Do I Still Have a Case if I Was Not Wearing a Seat Belt?

woman in winter coat using seat beltSome car crash victims may assume they are unable to file a claim because they were not wearing a seat belt at the time of the collision. The problem is, the issue can be a lot more complicated than that.

Discussing the crash with an experienced Minneapolis car accident lawyer from TSR Injury Law may be in your best interest because you may still be able to pursue compensation.

Minnesota Seat Belt Laws

Minnesota’s seat belt law requires that all drivers and passengers – including those in the back seat – be buckled up with a seat belt or appropriate child car seat. This is a primary law, so drivers can be stopped if a law enforcement officer observes a violation of this law. The driver or passenger may be issued the ticket, depending on his or her age. These tickets and fees can surpass $100.  This is the criminal side of the seat belt law.

Even though it is against the law in Minnesota to be transported in a vehicle without wearing a seat belt, Minnesota civil law prohibits using evidence of not using a seat belt in personal injury or property damage cases. In other words, insurance companies cannot add fault to you for not wearing a seatbelt.  One exception to the civil rule is when the case concerns a manufacturing defect in a seat belt or child passenger restraint system. The claim is then built upon the seatbelt and therefore usage is part of the claim.

Arguments Made by Insurance Companies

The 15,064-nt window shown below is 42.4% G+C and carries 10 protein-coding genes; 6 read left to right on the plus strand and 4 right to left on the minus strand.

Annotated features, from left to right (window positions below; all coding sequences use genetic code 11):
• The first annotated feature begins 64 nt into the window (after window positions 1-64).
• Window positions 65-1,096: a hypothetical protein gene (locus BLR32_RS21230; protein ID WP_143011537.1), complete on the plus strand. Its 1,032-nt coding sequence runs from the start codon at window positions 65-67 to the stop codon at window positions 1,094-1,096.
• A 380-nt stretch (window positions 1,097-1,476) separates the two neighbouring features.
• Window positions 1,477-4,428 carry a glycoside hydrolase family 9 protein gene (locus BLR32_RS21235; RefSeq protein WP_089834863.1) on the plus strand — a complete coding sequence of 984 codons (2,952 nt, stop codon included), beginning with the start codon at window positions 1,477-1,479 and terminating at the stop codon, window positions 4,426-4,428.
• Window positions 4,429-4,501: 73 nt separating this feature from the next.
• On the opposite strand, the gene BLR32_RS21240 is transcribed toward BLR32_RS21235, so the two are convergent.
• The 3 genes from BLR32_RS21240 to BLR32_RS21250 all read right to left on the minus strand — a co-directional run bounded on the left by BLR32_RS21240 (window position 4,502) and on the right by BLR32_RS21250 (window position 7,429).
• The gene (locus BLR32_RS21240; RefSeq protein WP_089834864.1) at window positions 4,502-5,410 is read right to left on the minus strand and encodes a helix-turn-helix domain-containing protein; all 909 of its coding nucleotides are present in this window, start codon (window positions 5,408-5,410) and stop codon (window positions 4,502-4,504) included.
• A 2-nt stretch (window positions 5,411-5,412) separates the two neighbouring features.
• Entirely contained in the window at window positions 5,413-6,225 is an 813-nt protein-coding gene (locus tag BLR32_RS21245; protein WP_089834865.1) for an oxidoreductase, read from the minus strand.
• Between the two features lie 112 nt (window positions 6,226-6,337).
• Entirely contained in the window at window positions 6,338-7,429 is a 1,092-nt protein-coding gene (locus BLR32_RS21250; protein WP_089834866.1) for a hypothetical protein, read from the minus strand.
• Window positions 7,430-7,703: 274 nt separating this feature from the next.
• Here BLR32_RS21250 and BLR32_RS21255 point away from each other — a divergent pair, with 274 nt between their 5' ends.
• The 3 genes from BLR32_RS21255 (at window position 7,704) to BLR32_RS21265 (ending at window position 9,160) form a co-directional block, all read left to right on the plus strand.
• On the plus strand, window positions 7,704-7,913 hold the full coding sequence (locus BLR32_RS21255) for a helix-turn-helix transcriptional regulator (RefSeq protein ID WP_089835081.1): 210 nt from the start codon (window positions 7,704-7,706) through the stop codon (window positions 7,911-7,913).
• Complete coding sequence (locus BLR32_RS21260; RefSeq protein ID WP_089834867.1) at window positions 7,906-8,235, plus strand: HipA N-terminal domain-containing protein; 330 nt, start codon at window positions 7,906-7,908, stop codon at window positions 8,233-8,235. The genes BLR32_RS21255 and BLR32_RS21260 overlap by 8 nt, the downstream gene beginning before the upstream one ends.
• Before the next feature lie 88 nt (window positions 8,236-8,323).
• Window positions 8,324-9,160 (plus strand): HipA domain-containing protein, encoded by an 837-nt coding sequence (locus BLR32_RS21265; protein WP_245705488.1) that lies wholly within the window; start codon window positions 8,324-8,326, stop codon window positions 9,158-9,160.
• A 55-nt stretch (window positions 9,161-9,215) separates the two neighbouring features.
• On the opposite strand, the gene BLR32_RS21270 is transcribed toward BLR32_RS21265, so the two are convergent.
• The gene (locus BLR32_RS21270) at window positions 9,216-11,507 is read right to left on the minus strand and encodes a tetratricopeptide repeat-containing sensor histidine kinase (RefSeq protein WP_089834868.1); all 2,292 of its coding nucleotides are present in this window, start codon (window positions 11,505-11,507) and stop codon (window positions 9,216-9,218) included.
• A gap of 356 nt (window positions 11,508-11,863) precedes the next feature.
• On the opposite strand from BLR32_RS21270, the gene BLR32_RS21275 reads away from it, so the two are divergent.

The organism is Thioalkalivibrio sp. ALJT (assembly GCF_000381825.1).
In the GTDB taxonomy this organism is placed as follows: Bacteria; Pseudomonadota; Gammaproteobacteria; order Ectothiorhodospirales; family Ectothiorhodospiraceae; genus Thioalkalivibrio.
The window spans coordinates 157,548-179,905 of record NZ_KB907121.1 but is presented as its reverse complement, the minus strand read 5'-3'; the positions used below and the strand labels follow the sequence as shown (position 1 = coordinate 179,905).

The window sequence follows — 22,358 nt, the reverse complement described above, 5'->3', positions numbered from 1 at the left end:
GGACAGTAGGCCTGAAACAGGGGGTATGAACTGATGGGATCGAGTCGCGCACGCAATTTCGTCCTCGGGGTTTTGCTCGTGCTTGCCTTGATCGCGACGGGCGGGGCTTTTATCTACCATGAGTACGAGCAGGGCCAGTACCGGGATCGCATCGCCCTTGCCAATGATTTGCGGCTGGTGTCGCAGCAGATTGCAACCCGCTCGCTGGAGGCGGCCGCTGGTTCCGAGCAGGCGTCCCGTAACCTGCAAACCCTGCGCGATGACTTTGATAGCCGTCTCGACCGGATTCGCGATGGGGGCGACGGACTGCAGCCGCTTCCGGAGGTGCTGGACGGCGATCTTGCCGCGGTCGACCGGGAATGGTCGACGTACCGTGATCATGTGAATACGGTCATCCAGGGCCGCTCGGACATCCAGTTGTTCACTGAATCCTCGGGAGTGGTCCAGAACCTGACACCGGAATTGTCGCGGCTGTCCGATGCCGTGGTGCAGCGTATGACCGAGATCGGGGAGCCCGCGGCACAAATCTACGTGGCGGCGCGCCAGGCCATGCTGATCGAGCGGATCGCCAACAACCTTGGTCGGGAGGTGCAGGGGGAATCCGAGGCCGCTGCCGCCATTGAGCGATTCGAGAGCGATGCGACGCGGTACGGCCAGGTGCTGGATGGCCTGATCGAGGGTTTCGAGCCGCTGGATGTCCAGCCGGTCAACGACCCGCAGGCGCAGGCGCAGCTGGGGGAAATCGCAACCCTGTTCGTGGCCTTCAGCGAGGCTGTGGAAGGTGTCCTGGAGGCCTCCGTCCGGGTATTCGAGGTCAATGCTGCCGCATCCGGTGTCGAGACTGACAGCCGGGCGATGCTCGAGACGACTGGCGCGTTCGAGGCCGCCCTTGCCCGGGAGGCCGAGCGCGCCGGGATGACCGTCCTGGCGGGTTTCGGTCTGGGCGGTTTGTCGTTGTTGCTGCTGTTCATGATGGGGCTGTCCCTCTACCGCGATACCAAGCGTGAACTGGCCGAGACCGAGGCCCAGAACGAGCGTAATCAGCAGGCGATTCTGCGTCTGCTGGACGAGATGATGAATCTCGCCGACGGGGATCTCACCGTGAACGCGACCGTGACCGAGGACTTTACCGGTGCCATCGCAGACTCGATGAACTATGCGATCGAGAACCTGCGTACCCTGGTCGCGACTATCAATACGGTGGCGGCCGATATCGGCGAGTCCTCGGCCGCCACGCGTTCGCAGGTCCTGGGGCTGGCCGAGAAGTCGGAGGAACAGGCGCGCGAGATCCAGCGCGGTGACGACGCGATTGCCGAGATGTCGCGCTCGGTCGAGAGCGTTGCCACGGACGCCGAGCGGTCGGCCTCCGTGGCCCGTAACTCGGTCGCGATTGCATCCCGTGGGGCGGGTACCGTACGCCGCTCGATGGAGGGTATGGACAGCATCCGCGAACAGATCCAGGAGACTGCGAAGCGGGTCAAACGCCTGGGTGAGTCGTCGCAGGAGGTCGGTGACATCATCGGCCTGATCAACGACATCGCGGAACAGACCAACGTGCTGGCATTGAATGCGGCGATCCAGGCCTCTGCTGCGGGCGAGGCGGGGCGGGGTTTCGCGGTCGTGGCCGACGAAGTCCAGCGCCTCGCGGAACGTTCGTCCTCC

Insurance companies may still try to reduce any settlement offer they make you or deny your claim outright for failure to wear a seat belt. The insurance company may argue that you were partially liable for your damages. It might argue that you would not have been injured had you been wearing your seat belt or that you made your injuries worse than they would have been by not wearing your seat belt at the time of the accident.

Some pieces of evidence that may help strengthen your claim include:

  • Medical records or statements from medical experts that reveal that your injuries were not due to non-seat belt use
  • Dash cam recordings that show even if you had been restrained, you still would have been injured
  • Testimony from accident reconstruction experts who can explain your injuries were not more severe because you were unrestrained
  • Photographs of the accident that show its severity
  • Footage from surveillance cameras near the scene of the accident

Comparative Fault in a Car Crash Claim

If your driving negligence contributed to the accident, Minnesota’s comparative fault law may apply. According to this law, you are not barred from recovering compensation for a claim even if you were partially negligent, provided your degree of negligence is not greater than the defendant’s degree of negligence. As long as you are less than 50 percent at fault, you may make a claim. However, your award is reduced in proportion to your degree of fault. Therefore, if you are found 20 percent at fault and suffered $10,000 in damages, your recovery would be reduced by $2,000 to $8,000.

Contact TSR Injury Law for Help with Your Claim

If you were injured in a collision and are concerned about how not wearing a seat belt may impact your claim, the personal injury team at TSR Injury Law is available to answer your questions.

Our lawyers offer a free consultation to discuss your claim and explain your options. We charge no upfront fees and work on a contingency. If there is no recovery, there is no fee, so there is no risk to you either way.

Contact us today to schedule a free consultation. TSR Injury Law: (612) TSR-TIME.

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